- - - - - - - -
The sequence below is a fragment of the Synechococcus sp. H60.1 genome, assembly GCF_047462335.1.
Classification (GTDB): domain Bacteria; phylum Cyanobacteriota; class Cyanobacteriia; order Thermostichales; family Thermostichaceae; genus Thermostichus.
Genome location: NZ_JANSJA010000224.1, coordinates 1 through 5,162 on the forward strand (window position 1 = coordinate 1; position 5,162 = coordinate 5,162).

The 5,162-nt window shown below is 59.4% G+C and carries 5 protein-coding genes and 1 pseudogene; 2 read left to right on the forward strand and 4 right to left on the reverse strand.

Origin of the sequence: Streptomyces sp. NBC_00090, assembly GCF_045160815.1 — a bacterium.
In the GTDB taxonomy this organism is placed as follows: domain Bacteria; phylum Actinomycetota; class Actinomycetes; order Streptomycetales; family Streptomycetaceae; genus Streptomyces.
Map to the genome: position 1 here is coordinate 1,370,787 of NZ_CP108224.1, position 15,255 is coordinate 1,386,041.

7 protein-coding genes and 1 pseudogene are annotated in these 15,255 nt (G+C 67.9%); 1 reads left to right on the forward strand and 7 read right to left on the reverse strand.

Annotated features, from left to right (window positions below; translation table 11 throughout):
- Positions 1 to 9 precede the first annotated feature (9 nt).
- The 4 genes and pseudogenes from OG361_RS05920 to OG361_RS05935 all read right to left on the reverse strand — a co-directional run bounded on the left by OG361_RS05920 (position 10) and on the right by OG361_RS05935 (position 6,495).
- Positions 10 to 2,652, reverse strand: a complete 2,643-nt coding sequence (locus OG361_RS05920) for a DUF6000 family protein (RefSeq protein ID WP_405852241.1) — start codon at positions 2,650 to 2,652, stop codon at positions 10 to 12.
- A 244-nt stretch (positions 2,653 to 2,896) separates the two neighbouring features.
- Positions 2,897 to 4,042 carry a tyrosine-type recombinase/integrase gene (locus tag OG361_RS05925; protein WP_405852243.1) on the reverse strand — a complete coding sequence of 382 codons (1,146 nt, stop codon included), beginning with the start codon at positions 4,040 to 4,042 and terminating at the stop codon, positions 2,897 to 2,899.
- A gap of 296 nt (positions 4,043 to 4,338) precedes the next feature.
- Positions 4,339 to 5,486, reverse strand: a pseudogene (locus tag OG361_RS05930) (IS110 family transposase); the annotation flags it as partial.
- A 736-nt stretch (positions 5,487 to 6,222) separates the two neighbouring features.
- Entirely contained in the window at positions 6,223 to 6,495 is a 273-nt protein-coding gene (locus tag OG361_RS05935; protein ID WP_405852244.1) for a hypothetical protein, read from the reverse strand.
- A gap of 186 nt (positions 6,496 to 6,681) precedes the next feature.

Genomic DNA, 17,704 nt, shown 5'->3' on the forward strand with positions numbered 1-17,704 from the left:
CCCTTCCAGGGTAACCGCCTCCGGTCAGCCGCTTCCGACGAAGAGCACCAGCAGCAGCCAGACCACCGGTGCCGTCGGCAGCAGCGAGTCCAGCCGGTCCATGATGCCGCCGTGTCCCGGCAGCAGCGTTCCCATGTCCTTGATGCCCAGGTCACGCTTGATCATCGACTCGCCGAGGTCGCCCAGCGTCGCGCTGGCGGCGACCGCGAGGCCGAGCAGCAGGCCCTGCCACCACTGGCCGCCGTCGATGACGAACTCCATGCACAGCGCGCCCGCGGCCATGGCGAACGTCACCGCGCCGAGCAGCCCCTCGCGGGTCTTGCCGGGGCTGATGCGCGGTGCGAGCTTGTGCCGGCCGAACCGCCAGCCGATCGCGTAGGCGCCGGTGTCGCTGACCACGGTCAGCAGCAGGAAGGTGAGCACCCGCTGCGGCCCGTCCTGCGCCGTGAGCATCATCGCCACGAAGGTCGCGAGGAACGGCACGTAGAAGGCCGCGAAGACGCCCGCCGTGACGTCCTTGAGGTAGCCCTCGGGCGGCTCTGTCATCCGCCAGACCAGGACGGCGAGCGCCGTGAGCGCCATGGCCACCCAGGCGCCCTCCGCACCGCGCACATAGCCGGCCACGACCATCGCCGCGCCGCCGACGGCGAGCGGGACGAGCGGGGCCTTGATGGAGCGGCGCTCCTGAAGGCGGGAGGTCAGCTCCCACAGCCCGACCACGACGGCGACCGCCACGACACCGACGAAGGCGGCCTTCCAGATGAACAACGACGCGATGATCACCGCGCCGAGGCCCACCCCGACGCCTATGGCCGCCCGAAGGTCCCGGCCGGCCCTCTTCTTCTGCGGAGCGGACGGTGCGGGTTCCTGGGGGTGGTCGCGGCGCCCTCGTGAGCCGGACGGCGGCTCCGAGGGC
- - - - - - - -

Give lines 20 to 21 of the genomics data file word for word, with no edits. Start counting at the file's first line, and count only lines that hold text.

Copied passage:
Genomic DNA, 17,704 nt, shown 5'->3' on the forward strand with positions numbered 1-17,704 from the left:
CCCTTCCAGGGTAACCGCCTCCGGTCAGCCGCTTCCGACGAAGAGCACCAGCAGCAGCCAGACCACCGGTGCCGTCGGCAGCAGCGAGTCCAGCCGGTCCATGATGCCGCCGTGTCCCGGCAGCAGCGTTCCCATGTCCTTGATGCCCAGGTCACGCTTGATCATCGACTCGCCGAGGTCGCCCAGCGTCGCGCTGGCGGCGACCGCGAGGCCGAGCAGCAGGCCCTGCCACCACTGGCCGCCGTCGATGACGAACTCCATGCACAGCGCGCCCGCGGCCATGGCGAACGTCACCGCGCCGAGCAGCCCCTCGCGGGTCTTGCCGGGGCTGATGCGCGGTGCGAGCTTGTGCCGGCCGAACCGCCAGCCGATCGCGTAGGCGCCGGTGTCGCTGACCACGGTCAGCAGCAGGAAGGTGAGCACCCGCTGCGGCCCGTCCTGCGCCGTGAGCATCATCGCCACGAAGGTCGCGAGGAACGGCACGTAGAAGGCCGCGAAGACGCCCGCCGTGACGTCCTTGAGGTAGCCCTCGGGCGGCTCTGTCATCCGCCAGACCAGGACGGCGAGCGCCGTGAGCGCCATGGCCACCCAGGCGCCCTCCGCACCGCGCACATAGCCGGCCACGACCATCGCCGCGCCGCCGACGGCGAGCGGGACGAGCGGGGCCTTGATGGAGCGGCGCTCCTGAAGGCGGGAGGTCAGCTCCCACAGCCCGACCACGACGGCGACCGCCACGACACCGACGAAGGCGGCCTTCCAGATGAACAACGACGCGATGATCACCGCGCCGAGGCCCACCCCGACGCCTATGGCCGCCCGAAGGTCCCGGCCGGCCCTCTTCTTCTGCGGAGCGGACGGTGCGGGTTCCTGGGGGTGGTCGCGGCGCCCTCGTGAGCCGGACGGCGGCTCCGAGGGC